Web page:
• The possibility for the imprisoned defendant to request their release.
  • The possibility for the victim to file a subsidiary criminal complaint.


According to Article 38 of the Code of Criminal Procedure, the right to file a representation must be exercised within 6 months from the day the victim or their legal representative discovers the perpetrator's identity. The law refers to the deadline for filing the representation, and the Public Prosecutor's Office can still file charges even after this period. The deadline for filing the representation is a statute of limitations (Article 38 of the Code of Criminal Procedure), but it only starts running after the victim or their representative discovers the perpetrator's identity.


The Debate is the crucial phase of the trial. It follows the phase of introductory acts in the trial process and is followed by the phase of discussion and conclusions. During the Debate, the evidentiary allegations presented by the Parties are developed and examined in the judgment.

defendant / ACCUSED

A procedural status is assigned to a person who is suspected of having committed a crime and grants them a set of procedural rights and duties. It is also referred to as a defendant or accused in cases of public criminal action crimes and as a complainant in private criminal action crimes. The minimum requirements are proof of the existence of the crime and sufficient evidence of authorship. They are also referred to as a defendant, accused, or suspect.


A way to close the investigation, which results in the accused not being brought to trial due to insufficient evidence that the crime occurred or that it was committed by a specific suspect.



The Public Prosecutor's Office has a dual function: on the one hand, it supervises the procedures carried out during the police investigation, exercising external control over police activities; on the other hand, it conducts criminal proceedings and represents the prosecution in court.


For assessments that require specific technical or scientific knowledge and skills, the judge may appoint an expert in the field. The expert's mission is to answer specific questions posed by the judge in a written report called an expert opinion.



If there is sufficient evidence of authorship and materiality of a public action crime in the police investigation or the information, and there are no impediments to the exercise of criminal action, the Public Prosecutor's Office must file an indictment.



It is a form of closure of the police investigation or criminal investigative procedure that results in the defendant being brought to trial for the commission of certain crimes. Typically, this is done by the Public Prosecutor's Office, but it can also be carried out by the assisting party when private criminal action crimes are involved.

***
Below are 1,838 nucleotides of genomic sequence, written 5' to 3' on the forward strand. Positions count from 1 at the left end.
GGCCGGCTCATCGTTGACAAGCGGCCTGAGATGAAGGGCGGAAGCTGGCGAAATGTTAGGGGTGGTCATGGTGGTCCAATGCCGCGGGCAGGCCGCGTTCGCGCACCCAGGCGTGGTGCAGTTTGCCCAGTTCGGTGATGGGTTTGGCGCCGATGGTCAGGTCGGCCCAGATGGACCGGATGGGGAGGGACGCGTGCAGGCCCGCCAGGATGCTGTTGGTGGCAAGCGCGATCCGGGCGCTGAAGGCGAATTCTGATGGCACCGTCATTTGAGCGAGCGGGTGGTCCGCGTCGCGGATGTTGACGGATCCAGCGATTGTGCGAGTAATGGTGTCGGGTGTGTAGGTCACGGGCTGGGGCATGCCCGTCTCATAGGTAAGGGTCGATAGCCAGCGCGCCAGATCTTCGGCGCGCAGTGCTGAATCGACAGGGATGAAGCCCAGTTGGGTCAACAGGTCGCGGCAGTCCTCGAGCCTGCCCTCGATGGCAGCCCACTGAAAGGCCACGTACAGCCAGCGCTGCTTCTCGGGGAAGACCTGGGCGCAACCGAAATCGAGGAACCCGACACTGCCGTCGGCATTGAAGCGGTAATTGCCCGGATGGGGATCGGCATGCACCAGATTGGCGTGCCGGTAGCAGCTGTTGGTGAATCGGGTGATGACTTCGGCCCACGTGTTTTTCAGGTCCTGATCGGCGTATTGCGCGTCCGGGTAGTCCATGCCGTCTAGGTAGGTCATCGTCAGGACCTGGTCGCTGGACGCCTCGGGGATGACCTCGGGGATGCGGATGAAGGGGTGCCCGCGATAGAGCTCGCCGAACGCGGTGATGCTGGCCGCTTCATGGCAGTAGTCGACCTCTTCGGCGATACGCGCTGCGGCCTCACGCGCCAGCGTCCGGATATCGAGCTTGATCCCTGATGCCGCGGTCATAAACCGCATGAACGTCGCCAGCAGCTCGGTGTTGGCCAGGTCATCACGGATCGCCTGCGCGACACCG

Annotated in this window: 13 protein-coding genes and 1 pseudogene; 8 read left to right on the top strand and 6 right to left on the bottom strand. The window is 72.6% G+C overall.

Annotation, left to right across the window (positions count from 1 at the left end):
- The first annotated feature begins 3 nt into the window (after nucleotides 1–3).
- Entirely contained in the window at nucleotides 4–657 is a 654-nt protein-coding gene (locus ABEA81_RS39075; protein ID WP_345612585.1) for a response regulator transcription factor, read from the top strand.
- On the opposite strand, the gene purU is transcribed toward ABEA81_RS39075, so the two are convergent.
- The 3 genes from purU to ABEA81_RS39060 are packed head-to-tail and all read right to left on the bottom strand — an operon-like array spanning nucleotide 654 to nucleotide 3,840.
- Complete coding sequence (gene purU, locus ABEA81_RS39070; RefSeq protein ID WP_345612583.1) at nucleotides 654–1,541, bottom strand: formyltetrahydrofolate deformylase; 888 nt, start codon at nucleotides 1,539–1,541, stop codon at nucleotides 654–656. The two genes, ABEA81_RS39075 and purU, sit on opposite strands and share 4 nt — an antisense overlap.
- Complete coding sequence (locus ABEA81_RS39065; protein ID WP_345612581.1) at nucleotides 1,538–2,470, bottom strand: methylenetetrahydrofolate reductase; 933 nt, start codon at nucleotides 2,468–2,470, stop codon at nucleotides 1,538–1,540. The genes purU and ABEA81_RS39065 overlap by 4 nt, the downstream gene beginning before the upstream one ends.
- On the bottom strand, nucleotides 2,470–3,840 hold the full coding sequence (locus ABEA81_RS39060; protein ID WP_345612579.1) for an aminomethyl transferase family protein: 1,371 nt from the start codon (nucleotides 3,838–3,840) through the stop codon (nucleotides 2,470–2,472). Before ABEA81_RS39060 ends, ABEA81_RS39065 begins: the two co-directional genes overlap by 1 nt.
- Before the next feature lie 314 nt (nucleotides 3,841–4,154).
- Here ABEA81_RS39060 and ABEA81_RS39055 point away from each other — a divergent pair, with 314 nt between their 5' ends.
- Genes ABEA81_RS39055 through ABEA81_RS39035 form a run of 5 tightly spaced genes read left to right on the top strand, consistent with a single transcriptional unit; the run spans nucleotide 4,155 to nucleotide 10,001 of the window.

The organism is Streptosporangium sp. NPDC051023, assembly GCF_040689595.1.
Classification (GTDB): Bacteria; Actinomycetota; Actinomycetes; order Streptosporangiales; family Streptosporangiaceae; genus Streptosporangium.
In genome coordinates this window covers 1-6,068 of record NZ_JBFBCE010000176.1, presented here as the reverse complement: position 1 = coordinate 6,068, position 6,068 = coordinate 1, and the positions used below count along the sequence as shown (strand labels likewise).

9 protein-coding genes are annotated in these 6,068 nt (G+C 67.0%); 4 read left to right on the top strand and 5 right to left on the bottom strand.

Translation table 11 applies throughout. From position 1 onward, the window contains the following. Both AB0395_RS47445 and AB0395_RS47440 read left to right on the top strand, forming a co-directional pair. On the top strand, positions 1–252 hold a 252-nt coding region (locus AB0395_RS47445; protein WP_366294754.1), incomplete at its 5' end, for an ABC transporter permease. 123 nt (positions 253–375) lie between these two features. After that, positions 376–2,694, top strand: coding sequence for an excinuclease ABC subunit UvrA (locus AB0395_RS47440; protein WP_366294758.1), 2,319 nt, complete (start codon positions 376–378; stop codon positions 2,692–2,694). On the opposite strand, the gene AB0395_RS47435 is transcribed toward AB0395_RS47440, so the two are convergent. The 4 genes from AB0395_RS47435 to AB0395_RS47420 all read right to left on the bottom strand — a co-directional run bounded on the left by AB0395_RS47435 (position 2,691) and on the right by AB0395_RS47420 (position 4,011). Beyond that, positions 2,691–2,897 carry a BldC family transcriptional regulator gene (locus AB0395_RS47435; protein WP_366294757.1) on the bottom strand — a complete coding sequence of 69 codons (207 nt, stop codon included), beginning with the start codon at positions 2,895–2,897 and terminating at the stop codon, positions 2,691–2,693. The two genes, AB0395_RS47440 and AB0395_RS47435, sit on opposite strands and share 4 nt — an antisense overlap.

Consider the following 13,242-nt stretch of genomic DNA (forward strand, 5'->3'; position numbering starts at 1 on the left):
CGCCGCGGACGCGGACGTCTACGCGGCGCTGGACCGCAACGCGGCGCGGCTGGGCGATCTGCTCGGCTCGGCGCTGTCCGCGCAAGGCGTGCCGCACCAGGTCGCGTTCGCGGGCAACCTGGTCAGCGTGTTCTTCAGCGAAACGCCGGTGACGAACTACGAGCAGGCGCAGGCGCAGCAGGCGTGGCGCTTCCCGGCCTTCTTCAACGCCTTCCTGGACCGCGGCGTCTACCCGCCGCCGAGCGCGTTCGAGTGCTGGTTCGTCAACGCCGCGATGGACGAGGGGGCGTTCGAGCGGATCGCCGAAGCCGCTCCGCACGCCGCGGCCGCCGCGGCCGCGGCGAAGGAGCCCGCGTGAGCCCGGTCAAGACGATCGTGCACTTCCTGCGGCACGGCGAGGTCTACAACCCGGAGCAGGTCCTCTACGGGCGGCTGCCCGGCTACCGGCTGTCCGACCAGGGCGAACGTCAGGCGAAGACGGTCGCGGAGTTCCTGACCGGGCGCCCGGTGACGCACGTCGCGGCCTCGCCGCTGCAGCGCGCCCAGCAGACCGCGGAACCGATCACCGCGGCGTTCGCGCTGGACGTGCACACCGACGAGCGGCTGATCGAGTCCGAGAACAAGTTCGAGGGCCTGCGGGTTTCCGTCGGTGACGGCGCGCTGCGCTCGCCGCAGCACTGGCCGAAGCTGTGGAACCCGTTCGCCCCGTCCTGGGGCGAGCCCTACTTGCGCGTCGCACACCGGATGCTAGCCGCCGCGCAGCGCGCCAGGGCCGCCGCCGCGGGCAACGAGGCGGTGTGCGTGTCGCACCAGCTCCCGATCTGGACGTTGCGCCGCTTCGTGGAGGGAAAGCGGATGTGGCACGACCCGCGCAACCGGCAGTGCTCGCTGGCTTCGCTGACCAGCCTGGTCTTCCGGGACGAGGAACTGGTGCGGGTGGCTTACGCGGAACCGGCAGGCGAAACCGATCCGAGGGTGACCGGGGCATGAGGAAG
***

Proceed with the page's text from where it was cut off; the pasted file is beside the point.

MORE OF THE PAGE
The injured party is the individual who has suffered financial, moral, psychological, and emotional harm due to the committed crime. The injured party has the right to be assisted by a lawyer. In any case, the injured party can interact with the Judiciary, submit documents, and provide evidence. Additionally, the injured party has the right to obtain information from the Judicial Authority, Public Prosecutor's Office, or the Judicial Police regarding their case and information related to protective measures decreed in their favour.


The Institute of Criminalistics assists justice by providing technical evidence about locations, materials, objects, instruments, and people to instruct criminal proceedings. This work is carried out by criminal experts who prepare reports regarding incidents where a criminal offence has left some trace.


The victim who does not speak the language being utilised has the right to be assisted, free of charge, regardless of the outcome of the process, by an interpreter to understand the content of documents and acts carried out. The interpreter is appointed by the Judicial Authority.



It is the decision of a collegiate body of a Court or Recourse Board that differs from the verdict, interlocutory decision, and mere procedural order.


Judicial authorities include judges, appellate court judges, and justices of higher courts.


A Judicial Officer collaborates with the Judicial Authority; their main function is to notify the parties of legal proceedings.


Requisition is a binding measure taken by the judicial authority to demand the provision of specific information or the performance of acts by an individual or legal entity. Failure to comply with it results in committing the offence of disobedience.



The legal expert and professional who can advise and represent various subjects and procedural participants in court, including the victim, whether they are a witness or an assisting prosecutor. The lawyer is a professional with a legal background and is qualified to practice law. They are registered with the Order of Brazilian Lawyers. The lawyer represents and defends the Suspect, the Accused, and the Victim. On behalf of their client, the lawyer carries out the appropriate and necessary legal actions for their defence.


Financial support, fully or partially provided by the state, covering expenses related to the judicial process. It assists people who do not have the means to finance a lawyer or even an expert examination.